I think about things like this quite a bit. I wonder how many of our social nuances got started. For example, why did people start clapping to show approval? How do you get from “man, I liked that” to “I shall make smacking noises with my hands to let that person know they did a good job”? That makes no sense to me. Don’t get me wrong, though. I enjoy applause as much as anybody. I love the fact that everyone claps when I enter a room. Or is that when I leave? Hmmm…
You know what I don’t approve of so much, though? The standing ovation. Like I said, I am all for applauding a worthy performance or even a moving public declaration of some sort. But I feel like standing ovations are used far too often and are quickly losing their impact, much like the use of the term “just sayin’”. Seriously. Please stop saying that.
Standing ovations should be saved for special occurrences. They should be valued and kept sacred. It is for this reason that I am declaring myself to be the Standing Ovation Commissioner. Somebody should really step up and establish guidelines for when and how standing ovations should be utilized, and I believe I am just the person for the job. So from this point forward, please abide by the rules below and feel free to contact me if you have a question about whether or not a situation is worthy of a standing ovation. Here are a few basics to get you started.
1. No obligation. – There is never a time when you must give a standing ovation. It does not matter who is involved, what they are doing, or how well they are doing it. A standing ovation should never be anticipated. It is something you should be moved to do. It should be organic, natural, and truly inspired. Unless, of course, it is Kentucky basketball. Then everyone is obligated.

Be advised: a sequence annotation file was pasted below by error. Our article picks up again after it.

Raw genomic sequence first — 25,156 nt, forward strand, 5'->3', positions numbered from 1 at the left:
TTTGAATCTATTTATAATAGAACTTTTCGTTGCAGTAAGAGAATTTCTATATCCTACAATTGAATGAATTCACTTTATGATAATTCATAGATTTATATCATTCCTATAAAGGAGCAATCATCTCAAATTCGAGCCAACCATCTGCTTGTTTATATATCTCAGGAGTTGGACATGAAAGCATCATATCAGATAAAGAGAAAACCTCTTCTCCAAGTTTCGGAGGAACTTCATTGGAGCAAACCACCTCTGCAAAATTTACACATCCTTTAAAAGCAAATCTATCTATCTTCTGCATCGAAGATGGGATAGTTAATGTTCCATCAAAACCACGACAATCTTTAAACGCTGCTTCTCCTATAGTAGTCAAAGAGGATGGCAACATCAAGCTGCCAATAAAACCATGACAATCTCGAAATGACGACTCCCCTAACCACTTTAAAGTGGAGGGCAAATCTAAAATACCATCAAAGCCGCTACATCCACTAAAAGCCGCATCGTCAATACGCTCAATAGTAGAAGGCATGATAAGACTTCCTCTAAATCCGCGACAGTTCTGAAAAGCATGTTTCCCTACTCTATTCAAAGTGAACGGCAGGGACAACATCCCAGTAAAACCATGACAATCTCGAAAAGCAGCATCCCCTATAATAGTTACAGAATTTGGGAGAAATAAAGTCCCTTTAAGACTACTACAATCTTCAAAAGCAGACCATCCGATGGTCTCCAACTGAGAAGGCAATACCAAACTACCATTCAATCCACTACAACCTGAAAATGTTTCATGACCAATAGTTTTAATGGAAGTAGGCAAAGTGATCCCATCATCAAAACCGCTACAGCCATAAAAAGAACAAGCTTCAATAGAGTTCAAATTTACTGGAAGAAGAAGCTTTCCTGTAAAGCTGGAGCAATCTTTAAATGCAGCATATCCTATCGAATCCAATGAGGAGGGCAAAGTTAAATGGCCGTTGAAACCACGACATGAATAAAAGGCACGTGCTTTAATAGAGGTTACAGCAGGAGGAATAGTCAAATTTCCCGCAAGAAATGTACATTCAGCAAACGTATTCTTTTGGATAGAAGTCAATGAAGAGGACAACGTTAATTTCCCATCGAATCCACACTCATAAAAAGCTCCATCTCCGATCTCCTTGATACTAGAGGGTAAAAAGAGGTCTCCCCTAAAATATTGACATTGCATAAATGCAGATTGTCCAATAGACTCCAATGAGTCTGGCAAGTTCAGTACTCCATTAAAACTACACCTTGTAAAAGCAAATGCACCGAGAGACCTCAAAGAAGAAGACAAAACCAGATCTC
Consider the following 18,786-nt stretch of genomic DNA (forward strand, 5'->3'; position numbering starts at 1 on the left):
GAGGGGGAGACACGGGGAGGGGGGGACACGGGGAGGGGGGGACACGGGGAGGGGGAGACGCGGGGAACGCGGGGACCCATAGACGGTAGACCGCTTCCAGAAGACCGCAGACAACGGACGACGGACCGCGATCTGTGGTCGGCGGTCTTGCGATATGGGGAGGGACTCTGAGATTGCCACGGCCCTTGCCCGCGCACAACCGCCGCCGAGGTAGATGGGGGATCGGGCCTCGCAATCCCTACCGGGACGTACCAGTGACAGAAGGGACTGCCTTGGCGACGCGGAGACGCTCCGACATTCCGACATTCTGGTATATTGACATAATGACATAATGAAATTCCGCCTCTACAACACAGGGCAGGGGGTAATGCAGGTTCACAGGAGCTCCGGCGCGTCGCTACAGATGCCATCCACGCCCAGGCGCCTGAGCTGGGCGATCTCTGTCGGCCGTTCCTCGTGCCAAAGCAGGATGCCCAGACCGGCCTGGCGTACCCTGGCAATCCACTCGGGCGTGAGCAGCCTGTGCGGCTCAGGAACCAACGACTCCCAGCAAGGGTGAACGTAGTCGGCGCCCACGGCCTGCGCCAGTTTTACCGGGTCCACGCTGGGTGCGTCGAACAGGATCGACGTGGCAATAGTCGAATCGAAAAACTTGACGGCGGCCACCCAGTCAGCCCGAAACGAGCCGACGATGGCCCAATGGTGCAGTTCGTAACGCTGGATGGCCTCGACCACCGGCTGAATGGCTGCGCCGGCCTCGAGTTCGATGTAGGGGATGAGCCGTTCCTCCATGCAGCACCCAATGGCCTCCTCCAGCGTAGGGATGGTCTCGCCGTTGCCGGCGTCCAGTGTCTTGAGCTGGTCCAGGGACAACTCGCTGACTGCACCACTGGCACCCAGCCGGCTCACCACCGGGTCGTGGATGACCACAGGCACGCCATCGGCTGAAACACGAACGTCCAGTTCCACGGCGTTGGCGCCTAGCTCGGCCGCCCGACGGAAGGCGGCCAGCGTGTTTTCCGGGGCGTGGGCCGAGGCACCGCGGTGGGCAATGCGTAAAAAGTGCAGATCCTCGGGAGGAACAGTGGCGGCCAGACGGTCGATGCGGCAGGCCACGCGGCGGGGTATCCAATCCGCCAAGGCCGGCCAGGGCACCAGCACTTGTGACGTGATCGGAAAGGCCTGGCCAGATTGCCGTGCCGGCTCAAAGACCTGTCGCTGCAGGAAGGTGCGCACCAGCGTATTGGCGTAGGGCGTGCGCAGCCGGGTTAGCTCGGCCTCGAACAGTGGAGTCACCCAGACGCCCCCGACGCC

2. One per event. – Look, I wanted to go with one per month. But I am nothing if not reasonable. If we are truly saving standing ovations for the most special of occurrences, there is no reason to stand up and clap more than once during any event. (Note: I realize that sporting events may be a possible exception here. However, for the more exciting sports the standard position is standing and fans only sit to take a break. Just use your best judgment here.)
3. No pity. – If a 12 year old girl gets on stage and belts out a real stinker, even if she sings her little heart out, no standing ovation. If a super shy young man faces his biggest fears in singing in front of his viscous peers and does a pretty solid job, that is still not good enough for people to stand up and clap. The Standing Ovation Commissioner will not permit ovations that are rooted in pity.
4. No animals. – I do not care what the animal does, how cute it is, how many legs it has, or how brave it is, never give an animal a standing ovation.
5. Do not be a sheep. – Far too many standing ovations start with a few sappy folks up front standing and refusing to sit. Then two or three others behind them don’t want to be left out and begin a standing trickle that quickly becomes a full blown ovation. Don’t be a sheep, stay in your seat. That’s my motto.
6. Church exceptions. – To be completely honest, the overuse of standing ovations at church is a primary reason for creating this list. It's like we have to stand up and clap every time somebody sings or does an interpretive dance or speaks very loudly. Those ovations usually violate rules 1, 2, 3, and 5 on this list. Unless you are a snake handling church, I doubt rule 4 is an issue.
However, there are certain situations at church that call for all out celebration regardless of the above guidelines. Any time somebody dedicates his/her life to Christ or follows in believers’ baptism, feel free to stand up and clap, jump for joy, break into song, or dance your way around the sanctuary. If the angels are rejoicing, you are more than welcome to join in the fun.
Some of the Pharisees in the crowd said to Jesus, “Teacher, rebuke your disciples!” “I tell you,” he replied, “if they keep quiet, the stones will cry out.” (Luke 19:39-40 NIV)
In conclusion, please think before you stand and clap. These rules provide a solid basis for determining whether or not a situation is worthy of a standing ovation. But you must be ready for circumstances that may not be covered by this limited list. If you need a determination in a pinch, I am usually available via Twitter, Facebook, and Email. As the Standing Ovation Commissioner, I am here for you. Together, we can change the world.